Why I didn’t pre-order the iPad

Brad Willis · Published · Updated


Brad Willis

Brad Willis is a writer based in Greenville, South Carolina. Willis spent a decade as an award-winning broadcast journalist. He has worked as a freelance writer, columnist, and professional blogger since 2005. He has also served as a commentator and guest on a wide variety of television, radio, and internet shows.

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12 Responses

  1. Jay says:

    The iPad is a content consumption device – watch tv, read a book, etc. The problem is that we are now all content creators (you more than most) as well as consumers and I don’t think the iPad will be good for that.

    Besides Apples closed app development and lack of transparency is crap and will backfire as they screw developers.

  2. I’m getting one to wear as an accessory (think: Flava Flav’s clock). Pretty sure it’ll up my chance of getting laid more often.

  3. BadBlood says:

    As soon as the iPad went with the App-Store model vs. the install anything model (like a MacBook), it became irrelevant to me. My iPod touch is just as handy for the few additional things I want it to do besides play music.

    I REALLY was hoping I could take an iPad, and install online poker clients to it and have a luxurious and portable online poker machine, but that’s not going to happen.

    So that’s where my Netbook comes in handy.

    Oh – and get the Mac Book Pro as soon as you can. That way, myself and T can stop chiding you for using a dinosaur. ๐Ÿ™‚

  4. DrHogie says:

    Long-time lurker of RER, but I had to post a comment about the Kindle:

    Something you may want to look into is a piece of free software called Calibre: http://calibre-ebook.com/

    In short: Calibre’s best described as iTunes for your Kindle. You can use it to manage other non-Amazon.com books and convert them for your Kindle — it’ll even send them over-the-air to your Kindle if you don’t want to connect your Kindle via USB.

    The biggest thing I use Calibre for is it will spider different websites (big ones like CNN, and as small as my local newspaper’s website), collect all new articles over the last XX days, and create a “magazine” with all the articles and pictures for your Kindle. It can be setup to run this weekly, so you’d always get weekly updates from any newssites you’d like to watch — and it does it free (well, you’d get the over-the-air charge if you send it that way).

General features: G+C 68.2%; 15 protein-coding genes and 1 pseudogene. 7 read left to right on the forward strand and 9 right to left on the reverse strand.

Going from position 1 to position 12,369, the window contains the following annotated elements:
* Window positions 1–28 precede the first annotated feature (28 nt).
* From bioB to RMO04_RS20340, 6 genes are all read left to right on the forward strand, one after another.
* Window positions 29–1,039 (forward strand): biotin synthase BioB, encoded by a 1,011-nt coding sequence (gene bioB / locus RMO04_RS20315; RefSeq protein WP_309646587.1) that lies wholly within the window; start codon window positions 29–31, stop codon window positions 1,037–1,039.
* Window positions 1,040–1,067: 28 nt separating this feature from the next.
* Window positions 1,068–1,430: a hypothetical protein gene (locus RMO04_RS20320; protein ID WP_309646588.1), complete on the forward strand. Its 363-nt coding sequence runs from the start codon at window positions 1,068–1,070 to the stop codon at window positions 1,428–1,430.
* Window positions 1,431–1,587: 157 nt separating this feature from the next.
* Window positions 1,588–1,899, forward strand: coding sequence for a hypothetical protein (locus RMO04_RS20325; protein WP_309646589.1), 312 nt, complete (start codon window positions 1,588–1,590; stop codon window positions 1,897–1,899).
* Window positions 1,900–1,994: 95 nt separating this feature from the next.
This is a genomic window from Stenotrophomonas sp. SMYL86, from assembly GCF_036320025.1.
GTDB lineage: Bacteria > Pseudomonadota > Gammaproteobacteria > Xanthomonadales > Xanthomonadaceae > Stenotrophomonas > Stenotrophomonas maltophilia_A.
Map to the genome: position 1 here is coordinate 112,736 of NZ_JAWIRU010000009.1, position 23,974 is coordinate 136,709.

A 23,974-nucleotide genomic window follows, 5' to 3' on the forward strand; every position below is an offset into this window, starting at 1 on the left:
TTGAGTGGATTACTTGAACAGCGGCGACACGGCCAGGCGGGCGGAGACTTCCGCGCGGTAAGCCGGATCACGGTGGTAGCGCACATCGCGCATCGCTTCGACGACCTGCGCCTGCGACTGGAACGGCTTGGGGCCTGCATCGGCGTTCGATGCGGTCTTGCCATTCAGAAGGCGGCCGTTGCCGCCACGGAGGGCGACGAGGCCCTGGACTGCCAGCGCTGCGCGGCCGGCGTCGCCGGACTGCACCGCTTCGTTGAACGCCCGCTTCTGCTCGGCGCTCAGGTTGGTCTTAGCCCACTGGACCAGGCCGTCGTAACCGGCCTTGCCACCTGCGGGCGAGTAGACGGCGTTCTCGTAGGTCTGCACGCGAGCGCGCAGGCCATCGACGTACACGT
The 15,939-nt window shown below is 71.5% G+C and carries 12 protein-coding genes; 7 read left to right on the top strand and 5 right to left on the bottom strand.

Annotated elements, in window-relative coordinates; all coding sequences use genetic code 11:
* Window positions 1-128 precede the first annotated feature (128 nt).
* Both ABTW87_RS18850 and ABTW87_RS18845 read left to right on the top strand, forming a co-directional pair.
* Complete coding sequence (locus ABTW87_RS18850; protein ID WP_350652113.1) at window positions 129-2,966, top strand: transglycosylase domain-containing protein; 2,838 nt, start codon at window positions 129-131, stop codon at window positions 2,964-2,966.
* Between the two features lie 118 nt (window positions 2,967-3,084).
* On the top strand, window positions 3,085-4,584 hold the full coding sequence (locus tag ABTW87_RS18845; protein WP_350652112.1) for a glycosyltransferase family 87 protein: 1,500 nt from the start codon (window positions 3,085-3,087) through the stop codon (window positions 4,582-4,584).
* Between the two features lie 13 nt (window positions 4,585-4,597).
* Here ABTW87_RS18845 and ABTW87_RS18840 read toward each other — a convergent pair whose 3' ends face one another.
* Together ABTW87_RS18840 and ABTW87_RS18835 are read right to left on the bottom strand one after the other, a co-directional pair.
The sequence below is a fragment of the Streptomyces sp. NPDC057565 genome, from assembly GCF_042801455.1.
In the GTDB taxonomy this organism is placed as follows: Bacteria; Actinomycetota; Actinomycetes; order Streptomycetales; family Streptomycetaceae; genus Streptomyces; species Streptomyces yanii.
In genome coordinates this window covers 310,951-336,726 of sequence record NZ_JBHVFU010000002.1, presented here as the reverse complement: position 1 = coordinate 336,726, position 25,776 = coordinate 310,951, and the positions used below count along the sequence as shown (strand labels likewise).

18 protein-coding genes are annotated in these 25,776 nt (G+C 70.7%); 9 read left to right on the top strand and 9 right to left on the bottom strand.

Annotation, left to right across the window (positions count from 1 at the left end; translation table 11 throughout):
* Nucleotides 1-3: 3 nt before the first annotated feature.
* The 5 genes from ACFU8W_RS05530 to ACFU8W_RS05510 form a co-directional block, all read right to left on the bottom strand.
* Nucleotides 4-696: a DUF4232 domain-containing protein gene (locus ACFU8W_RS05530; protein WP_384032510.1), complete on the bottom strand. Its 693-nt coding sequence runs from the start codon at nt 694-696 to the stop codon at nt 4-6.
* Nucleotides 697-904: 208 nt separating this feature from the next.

Anyway, you’ve given a lot to me with your incredible posts over the years, and I saw a chance for me to give something back.

    Thanks Otis,
    DrHogie

  5. otis says:

    Thanks, DrHogie. That’s some great information.

  6. Maudie says:

    ” itโ€™s pretty nice to be able to prop the Kindle on a pillow and only touch it when I have to turn the page.”

    So very nice on a cold night.

    I didn’t even realize today was launch day for the iPad. You summed it up beautifully.

  7. BJ Nemeth says:

    Technology is not one-size-fits-all, nor should it be. What works for you may not work for me, and vice-versa. I’m only describing my wants, needs, and unhealthy addictions.

    If I wrote a blog entry like this, mine would be titled, “Why I Didn’t Purchase a Kindle.”

    I love reading, and spend several hours each non-tournament day reading a lot of different things. However, most of the things that I read aren’t the purely text-based books that the Kindle was designed for.

    I have wanted a book reader for years, and carefully studied the Sony eReaders (and others) to see if they would fit my needs. They looked like they were close, but they weren’t there yet. When the Kindle came out, I think Amazon finally got it right. Being able to download books without connecting to a computer is a big, big convenience factor, and the eInk does look impressive. But it would still be useless for 95% of the things that I read — I’d still need to use my laptop.